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@shaun27, you're pretty close to my measurements. I hadn't noticed your point about the shutdown, but I seem to remember noticing it didn't cut off. Maybe there's no way to completely shut the DC-DC and the CPUs are not stopped but looping in place.  At the very least if that's the case, I think we could improve the situation by using a WFI instruction...

 

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It's a tad worrying tbh thinking you have shut it down yet the CPU is getting warm. Just tested sudo halt switched fans off and CPU was getting quite warm before I had to pull the plug manually. 

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Can anybody that has this board tell me how long it took to receive after it shipped (ordered directly from FriendlyElect)? I'm dying to test this thing out but haven't received it yet.

 

Also , if anybody is currently running this board for a long-term project and has a cooling setup that they are happy with I would love to hear about it. From the OP it sounds like the incuded heatsink alone isn't really sufficient.

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5 hours ago, datsuns said:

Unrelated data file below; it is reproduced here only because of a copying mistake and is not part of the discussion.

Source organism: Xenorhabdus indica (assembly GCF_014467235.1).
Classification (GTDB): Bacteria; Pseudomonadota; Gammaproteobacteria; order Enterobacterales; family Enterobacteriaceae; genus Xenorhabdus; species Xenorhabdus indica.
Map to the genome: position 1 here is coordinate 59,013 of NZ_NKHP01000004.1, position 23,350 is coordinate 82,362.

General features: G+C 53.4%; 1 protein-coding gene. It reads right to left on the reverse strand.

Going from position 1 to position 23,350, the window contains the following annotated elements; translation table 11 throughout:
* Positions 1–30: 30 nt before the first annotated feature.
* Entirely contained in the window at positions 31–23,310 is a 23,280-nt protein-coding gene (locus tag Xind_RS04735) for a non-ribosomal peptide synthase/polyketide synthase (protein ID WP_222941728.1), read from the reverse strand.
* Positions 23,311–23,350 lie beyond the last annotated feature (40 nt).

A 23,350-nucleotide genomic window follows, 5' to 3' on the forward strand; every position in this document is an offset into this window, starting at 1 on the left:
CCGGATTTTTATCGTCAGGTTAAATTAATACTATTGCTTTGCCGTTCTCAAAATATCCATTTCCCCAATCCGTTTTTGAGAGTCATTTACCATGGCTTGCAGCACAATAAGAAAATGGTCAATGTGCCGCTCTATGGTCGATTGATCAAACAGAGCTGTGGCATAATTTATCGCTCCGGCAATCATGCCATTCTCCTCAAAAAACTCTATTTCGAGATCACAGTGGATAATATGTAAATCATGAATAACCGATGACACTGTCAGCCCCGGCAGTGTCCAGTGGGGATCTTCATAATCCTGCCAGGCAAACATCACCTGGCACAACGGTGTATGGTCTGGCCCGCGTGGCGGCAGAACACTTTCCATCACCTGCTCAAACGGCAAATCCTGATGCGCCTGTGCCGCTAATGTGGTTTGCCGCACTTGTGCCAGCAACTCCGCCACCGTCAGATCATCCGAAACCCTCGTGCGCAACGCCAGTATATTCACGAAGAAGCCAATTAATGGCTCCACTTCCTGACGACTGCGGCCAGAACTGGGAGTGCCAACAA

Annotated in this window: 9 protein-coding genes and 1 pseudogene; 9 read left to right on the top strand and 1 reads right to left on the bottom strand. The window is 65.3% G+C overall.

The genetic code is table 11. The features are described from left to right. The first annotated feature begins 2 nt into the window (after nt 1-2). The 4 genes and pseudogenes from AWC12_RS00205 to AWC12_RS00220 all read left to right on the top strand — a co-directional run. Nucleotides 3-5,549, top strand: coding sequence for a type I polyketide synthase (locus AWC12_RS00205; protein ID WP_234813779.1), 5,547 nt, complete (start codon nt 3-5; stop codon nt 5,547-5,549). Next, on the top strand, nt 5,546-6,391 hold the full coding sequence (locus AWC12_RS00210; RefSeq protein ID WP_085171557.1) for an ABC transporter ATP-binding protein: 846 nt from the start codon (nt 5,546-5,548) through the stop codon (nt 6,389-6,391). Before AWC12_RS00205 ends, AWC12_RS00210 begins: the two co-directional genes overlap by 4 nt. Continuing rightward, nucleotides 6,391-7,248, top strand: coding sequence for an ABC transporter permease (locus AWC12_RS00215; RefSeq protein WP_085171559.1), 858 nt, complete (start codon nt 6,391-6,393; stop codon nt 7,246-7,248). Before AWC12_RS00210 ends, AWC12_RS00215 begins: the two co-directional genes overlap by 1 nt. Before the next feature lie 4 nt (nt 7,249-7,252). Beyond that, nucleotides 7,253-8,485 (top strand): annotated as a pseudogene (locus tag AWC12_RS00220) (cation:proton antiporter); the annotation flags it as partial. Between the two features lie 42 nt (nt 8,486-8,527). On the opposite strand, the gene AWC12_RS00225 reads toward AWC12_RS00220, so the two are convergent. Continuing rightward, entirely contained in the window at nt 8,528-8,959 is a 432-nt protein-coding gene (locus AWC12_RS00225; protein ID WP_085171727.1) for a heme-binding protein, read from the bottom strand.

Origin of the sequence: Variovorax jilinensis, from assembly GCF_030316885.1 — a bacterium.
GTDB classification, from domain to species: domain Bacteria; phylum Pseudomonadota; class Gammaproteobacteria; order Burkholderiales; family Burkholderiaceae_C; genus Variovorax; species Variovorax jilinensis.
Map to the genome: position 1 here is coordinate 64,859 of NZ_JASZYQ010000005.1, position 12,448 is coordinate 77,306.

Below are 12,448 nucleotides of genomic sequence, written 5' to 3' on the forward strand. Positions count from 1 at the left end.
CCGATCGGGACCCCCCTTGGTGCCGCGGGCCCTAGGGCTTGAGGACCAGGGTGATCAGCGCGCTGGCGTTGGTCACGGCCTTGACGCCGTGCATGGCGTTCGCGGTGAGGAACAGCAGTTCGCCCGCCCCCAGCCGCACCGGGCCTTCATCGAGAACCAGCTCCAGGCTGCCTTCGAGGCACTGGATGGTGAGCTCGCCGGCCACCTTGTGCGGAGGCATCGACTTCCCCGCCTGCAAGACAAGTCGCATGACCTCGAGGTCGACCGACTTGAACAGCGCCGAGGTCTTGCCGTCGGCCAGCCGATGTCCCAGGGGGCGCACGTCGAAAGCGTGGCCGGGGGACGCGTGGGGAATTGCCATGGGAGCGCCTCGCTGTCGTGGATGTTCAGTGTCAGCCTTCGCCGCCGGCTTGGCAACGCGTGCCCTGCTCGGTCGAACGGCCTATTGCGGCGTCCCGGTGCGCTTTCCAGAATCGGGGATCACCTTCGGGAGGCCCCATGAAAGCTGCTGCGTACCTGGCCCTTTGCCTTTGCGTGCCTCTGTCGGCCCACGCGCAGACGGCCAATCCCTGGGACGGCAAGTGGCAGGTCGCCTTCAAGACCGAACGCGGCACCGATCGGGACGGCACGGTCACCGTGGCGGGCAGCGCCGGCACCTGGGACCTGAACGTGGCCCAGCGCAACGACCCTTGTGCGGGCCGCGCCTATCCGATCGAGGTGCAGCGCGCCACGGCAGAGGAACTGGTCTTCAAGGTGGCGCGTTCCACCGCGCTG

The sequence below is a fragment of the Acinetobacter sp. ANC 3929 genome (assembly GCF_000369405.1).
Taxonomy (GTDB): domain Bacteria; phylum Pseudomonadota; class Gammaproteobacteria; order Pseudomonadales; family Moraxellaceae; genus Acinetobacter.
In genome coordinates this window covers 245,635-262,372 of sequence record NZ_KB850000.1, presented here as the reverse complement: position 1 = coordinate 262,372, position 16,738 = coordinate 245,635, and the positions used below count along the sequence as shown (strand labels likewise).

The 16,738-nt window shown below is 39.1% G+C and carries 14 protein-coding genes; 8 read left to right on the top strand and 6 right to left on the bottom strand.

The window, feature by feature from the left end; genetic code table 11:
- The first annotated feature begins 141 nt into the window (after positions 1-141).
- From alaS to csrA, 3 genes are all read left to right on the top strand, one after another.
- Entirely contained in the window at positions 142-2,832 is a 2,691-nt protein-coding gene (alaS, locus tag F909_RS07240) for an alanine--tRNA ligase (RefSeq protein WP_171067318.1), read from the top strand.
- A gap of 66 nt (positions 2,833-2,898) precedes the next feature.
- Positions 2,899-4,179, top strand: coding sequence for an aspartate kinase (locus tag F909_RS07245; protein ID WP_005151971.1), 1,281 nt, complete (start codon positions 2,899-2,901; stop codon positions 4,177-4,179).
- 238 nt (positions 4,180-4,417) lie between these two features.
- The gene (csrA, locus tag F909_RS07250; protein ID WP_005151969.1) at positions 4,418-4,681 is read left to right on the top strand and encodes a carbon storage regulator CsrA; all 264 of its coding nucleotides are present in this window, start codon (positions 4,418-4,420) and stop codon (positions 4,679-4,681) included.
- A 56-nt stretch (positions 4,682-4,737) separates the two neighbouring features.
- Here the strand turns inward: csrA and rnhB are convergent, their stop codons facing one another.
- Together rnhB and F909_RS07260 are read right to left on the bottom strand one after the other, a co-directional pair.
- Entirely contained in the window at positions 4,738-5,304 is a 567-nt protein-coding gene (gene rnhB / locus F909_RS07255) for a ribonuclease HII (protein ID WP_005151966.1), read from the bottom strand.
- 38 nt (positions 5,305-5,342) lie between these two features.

Can anybody that has this board tell me how long it took to receive after it shipped (ordered directly from FriendlyElect)?

 

I'd say around 2 weeks.

 

5 hours ago, datsuns said:

Also , if anybody is currently running this board for a long-term project and has a cooling setup that they are happy with I would love to hear about it. From the OP it sounds like the incuded heatsink alone isn't really sufficient.

The default heatsink is enough if you're not running at 100% CPU full-time. For my use cases, it's mostly a network endpoint and I can run it at 1 Gbps without problems even with the board confined in a cardboard made enclosure. But if you run with all CPUs saturated, you'll reach around 5W that need to be dissipated one way or another. The default heatsink and the PCB are not large enough to dissipate 5W at a low temperature. I significantly raised the temperature thresholds (113, 115, 120) to prevent it from throttling too early. Note that these thresholds are higher than the datasheet's (85°C in commercial ranges). But the thermal sensor supports up to 125°C so probably there are some industrial/military grade variants with higher ranges. For a personal project I'd say you have some headroom. For a commercial product, you probably don't want to play with this and you may have to use a small fan, or to place a thermal pad behind the board against a metal enclosure.